What is BluetoothTM?
Bluetooth is a de facto wireless protocol standard that was initially conceived by Ericsson, It is named after the Danish king Harald Blåtand (Bluetooth). Bluetooth chips transmit over a short range (about 30 feet) and consume very little power. Bluetooth aims to replace the use of cables to connect devices that are close to each other. Cables are messy to use and impose mobility constraints on the connected devices. Adding to complexity is the use of many different types of cables.
Bluetooth (enabled) devices communicate directly with each other (without the use of cables). These devices instantly establish direct contact with each other as soon as they come within the Bluetooth range. Bluetooth devices can then automatically form "personal" (ad hoc) networks. Other Bluetooth devices can join a network as soon as they move within the Bluetooth range. Of course, all this assumes that appropriate permissions have been set by applications running in the devices.
Bluetooth chips use the unlicensed (free) ISM band at 2.4GHz. Bluetooth is designed to enable devices to operate in noisy frequency environments. Bluetooth chips avoid interference by hopping to a new frequency after transmission or receipt of each packet.
The Bluetooth protocol specification is designed to enable its implementation by inexpensive low-power chips. Because Bluetooth chips are expected to eventually cost less than five US dollars, the hope is that they will soon be widely used and be installed in all kinds of devices. Because the application domain is very large, Bluetooth chip sales can be huge - in the billions of dollars within a few years.
Where will Bluetooth be used?
Bluetooth chips will be used to
- replace the use of cables to connect devices,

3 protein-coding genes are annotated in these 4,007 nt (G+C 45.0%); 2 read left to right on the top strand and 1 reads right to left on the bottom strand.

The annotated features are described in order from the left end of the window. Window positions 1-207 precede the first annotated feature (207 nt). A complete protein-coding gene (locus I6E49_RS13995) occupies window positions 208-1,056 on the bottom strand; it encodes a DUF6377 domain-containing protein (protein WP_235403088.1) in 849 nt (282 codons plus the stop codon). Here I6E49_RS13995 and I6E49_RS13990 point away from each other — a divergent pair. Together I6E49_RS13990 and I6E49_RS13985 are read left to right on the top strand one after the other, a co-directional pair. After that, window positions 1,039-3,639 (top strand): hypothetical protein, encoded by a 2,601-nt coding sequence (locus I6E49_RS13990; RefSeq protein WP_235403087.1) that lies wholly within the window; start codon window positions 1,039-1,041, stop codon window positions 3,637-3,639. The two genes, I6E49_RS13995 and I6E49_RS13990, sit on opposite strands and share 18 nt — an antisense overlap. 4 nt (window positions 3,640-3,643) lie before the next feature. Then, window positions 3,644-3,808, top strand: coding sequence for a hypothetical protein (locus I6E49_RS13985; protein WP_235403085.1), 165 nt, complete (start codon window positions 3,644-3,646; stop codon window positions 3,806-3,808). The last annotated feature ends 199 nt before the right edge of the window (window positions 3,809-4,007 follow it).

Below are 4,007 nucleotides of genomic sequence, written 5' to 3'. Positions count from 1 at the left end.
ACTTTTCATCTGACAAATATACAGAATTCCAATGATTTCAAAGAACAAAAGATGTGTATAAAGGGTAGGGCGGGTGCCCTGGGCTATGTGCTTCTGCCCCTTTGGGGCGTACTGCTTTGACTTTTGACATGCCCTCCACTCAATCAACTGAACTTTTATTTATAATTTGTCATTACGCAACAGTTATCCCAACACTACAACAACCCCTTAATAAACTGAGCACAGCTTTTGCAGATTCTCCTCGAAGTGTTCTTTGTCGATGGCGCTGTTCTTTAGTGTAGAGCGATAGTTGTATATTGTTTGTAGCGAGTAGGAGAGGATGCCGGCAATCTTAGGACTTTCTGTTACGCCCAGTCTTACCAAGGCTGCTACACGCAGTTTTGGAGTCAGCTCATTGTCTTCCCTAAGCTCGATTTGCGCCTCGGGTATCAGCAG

- allow devices to find each other and form personal (ad hoc) networks and then share or synchronize data,
- allow devices to access the internet via other devices such as a cell phone, etc.
Examples of Bluetooth Use: Replacing Cables
Bluetooth will be used to connect
- printers to PCs,
- keyboards to PCs,
- home devices such as furnace and refrigerators to a PC,
- cordless headsets to cell phones,
Examples of Bluetooth Use: Ad Hoc Networking for Mobile Devices
Bluetooth will be used to
- enable mobile devices such as PDAs to communicate with each other and other devices such as digital cameras and PCs,
- allow cell phones to talk to each other directly as "walkie-talkies" as soon as they come within range -- no need to use the services of the wireless carrier,
- connect cell phones to vending machines for payment,
- implementing tags on cars/trucks that can be read as the vehicles drive past (like EZ Pass),
Bluetooth protocol provides built-in support for
- encryption, frequency hopping, and automatic output power adaptation to control the range - all this makes eavesdropping difficult, and
- authentication to prevent communication with unauthorized devices.
Bluetooth is facing strong competition from the wireless LAN standard called Wi-Fi (formally known as IEEE 802.11b). Bluetooth devices talk to each other and form an ad hoc network. In contrast, Wi-Fi allows computers and PDAs to connect to an established network such as a LAN. Because Bluetooth chips are expected to be inexpensive (less than $5) and have low power requirements, Bluetooth is more suited for small devices such as PDAs, cell phones, and digital cameras. On the other hand, Wi-Fi, because of its range and bandwidth, is more suited for the larger devices such as laptops.
- inexpensive chips
- low power chips
- suitable for small devices such as cordless phones, headsets,
- Small bandwidth and range
- Bandwidth: 721KB
- Range: about 30 feet
- High bandwidth and range
- Bandwidth: 11 MB
- Range: about 150 feet
- The Bluetooth Special Interest Group (SIG) is an industry group driving the development of the Bluetooth technology and commercializing it.
- Joining the Bluetooth SIG enables its members to build a royalty free license to build Bluetooth products (you will find the Bluetooth application at www.bluetooth.com)
Where Can I Find More Information?
TM The Bluetooth trademark is owned by Bluetooth SIG Inc., USA